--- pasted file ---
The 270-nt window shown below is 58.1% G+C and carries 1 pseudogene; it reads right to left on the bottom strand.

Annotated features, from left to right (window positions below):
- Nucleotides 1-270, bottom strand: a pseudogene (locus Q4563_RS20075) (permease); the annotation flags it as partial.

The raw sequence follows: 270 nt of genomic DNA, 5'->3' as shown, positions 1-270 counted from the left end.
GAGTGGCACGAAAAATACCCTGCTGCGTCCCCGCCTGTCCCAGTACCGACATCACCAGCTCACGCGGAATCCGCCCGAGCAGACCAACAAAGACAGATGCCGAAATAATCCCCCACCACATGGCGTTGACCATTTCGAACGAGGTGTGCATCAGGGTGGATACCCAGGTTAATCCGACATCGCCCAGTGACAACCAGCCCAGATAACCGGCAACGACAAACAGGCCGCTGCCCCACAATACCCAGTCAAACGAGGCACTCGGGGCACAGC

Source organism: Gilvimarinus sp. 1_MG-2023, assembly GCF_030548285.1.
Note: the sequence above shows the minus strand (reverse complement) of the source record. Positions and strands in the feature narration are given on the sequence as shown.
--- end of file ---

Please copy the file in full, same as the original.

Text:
The 270-nt window shown below is 58.1% G+C and carries 1 pseudogene; it reads right to left on the bottom strand.

Annotated features, from left to right (window positions below):
- Nucleotides 1-270, bottom strand: a pseudogene (locus Q4563_RS20075) (permease); the annotation flags it as partial.

The raw sequence follows: 270 nt of genomic DNA, 5'->3' as shown, positions 1-270 counted from the left end.
GAGTGGCACGAAAAATACCCTGCTGCGTCCCCGCCTGTCCCAGTACCGACATCACCAGCTCACGCGGAATCCGCCCGAGCAGACCAACAAAGACAGATGCCGAAATAATCCCCCACCACATGGCGTTGACCATTTCGAACGAGGTGTGCATCAGGGTGGATACCCAGGTTAATCCGACATCGCCCAGTGACAACCAGCCCAGATAACCGGCAACGACAAACAGGCCGCTGCCCCACAATACCCAGTCAAACGAGGCACTCGGGGCACAGC

Source organism: Gilvimarinus sp. 1_MG-2023, assembly GCF_030548285.1.
Note: the sequence above shows the minus strand (reverse complement) of the source record. Positions and strands in the feature narration are given on the sequence as shown.